Jones, and Democrats across the country, should be saying thank you to the 98 percent of black women and 93 percent of black men in that state who turned out in huge numbers to defeat a predatory candidate with racist and homophobic positions. (By the way, 63 percent of white women and 72 percent of white men voted for Moore, according to The Washington Post’s exit polling.) These black voters faced down voter suppression hurdles to win the election. But in particular, they should be saying thank you to black women.
The Hill Opinion
Democrats’ new 'Better Deal' comes up short for people of color
Democrats just unveiled a new platform they call “The Better Deal.” The name itself begs two questions: Better than what? And better for whom?
The platform makes a step toward economic populism with a broad commitment to enacting anti-trust measures to protect average people from abuses of concentrated corporate wealth and political power. The hope, presumably, is that the new platform will ramp up voter enthusiasm for the Democratic Party, whose months of anti-Trump messages have not increased Democratic voter enthusiasm. The platform closely resembles Hillary Clinton’s policy plan from her 2016 presidential campaign. But is it a better deal for people of color and does it specifically articulate their commitment to a politics of racial justice?
Unfortunately, the platform fails people of color in many ways. The platform doesn’t address racism and its role in limiting economic opportunity for people of color who make up 46 percent of the Democratic Party’s base. It fails to address the structural racism that has historically kept people of color at bottom socio-economically (e.g. a typical white household has 16 times the wealth of a black one).
It also fails to clarify the party’s commitment to protect the interests and safety of people of color such as Muslims who face racist violence, and black victims of police violence in cities across America. By not addressing in their new platform the violence and injustice that many people of color face, the party is undermining its own electoral success.
“ Democrats need to answer the question of how race and identity fit into their platform if they want to bring voters of color back to the fold for next year’s elections.”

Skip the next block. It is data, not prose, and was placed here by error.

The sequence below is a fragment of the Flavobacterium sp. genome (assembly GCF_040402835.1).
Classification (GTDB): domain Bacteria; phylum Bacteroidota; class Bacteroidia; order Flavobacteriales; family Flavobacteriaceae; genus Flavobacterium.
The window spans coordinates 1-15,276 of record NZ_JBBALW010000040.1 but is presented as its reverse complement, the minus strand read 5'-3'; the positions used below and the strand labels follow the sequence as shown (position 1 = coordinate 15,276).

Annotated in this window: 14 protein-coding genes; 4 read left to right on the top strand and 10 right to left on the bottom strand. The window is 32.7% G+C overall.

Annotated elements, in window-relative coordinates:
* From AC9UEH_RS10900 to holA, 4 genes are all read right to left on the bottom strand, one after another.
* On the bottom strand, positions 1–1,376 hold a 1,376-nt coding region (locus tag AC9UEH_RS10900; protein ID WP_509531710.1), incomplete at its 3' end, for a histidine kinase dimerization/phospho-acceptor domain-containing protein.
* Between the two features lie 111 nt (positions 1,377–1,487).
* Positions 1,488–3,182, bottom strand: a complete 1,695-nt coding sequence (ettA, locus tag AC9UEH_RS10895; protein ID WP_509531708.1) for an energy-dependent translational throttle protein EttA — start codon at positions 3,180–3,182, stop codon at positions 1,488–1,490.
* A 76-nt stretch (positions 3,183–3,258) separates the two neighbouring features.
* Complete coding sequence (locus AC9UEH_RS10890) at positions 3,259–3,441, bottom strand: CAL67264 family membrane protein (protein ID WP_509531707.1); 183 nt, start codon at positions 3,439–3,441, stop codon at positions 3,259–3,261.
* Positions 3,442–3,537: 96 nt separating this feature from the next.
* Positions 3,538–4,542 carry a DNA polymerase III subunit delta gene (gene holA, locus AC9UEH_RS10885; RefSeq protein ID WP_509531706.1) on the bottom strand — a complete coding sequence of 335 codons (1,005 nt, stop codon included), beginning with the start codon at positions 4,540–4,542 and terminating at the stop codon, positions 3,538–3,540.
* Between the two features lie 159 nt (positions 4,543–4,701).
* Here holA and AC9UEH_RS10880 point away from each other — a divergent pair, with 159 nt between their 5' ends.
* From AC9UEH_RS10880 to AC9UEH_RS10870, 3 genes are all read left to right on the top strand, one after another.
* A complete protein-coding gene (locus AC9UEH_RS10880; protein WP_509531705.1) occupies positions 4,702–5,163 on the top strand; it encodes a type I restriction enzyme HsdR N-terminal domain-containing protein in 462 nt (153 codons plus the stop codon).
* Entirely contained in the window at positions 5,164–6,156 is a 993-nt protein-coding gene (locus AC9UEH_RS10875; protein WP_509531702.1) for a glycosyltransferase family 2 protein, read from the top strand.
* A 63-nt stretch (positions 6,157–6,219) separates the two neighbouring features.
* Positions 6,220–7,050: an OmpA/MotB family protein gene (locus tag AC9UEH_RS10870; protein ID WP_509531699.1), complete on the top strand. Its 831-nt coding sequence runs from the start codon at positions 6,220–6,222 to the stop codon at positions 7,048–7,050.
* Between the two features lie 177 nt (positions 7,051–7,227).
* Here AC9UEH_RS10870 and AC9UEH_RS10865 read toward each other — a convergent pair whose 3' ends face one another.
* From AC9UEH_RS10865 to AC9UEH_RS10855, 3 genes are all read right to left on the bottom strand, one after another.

— Aimee Allison
Democracy in Color
Shoulder to Shoulder: My Journey at the Women’s March
I didn’t know what to expect when I boarded the flight to D.C. last Thursday for the Women’s March. But by the time I touched down, I knew that the Women’s March that was converging in a few hours was alive and vibrant and fierce. This movement of women, led by women of color and embracing a broad justice agenda, was the essential expression of our collective joy, love and energy.
During my layover in Philadelphia, I had to wait 90 minutes so I sat down for a bite to eat near my gate. CNN dominated the screens above the bar silently blaring headlines about the next day’s inauguration. I hadn’t watched much cable news in the past three months, choosing instead to write, plan, and meditate. But as I looked on, I felt a pit grow in my stomach; as I boarded my flight I wondered how many of these people on the flight were there to celebrate Trump.
When our short flight reached cruising altitude, the pilot announced over the loudspeaker that we were preparing to land and called the flight the “Inauguration Special.” A woman shouted out, “You mean the Women’s March Special!” Suddenly we all lifted our eyes and recognized that the plane was filled with women on their way to the March. Moved and full of hope, I snapped a picture of my view out the window and wrote a Facebook post about what had just happened:
The post went viral receiving over 10K reactions and hundreds of comments. People on the thread “shouted out” the cities they were on their way to march in. Others cheered one another on.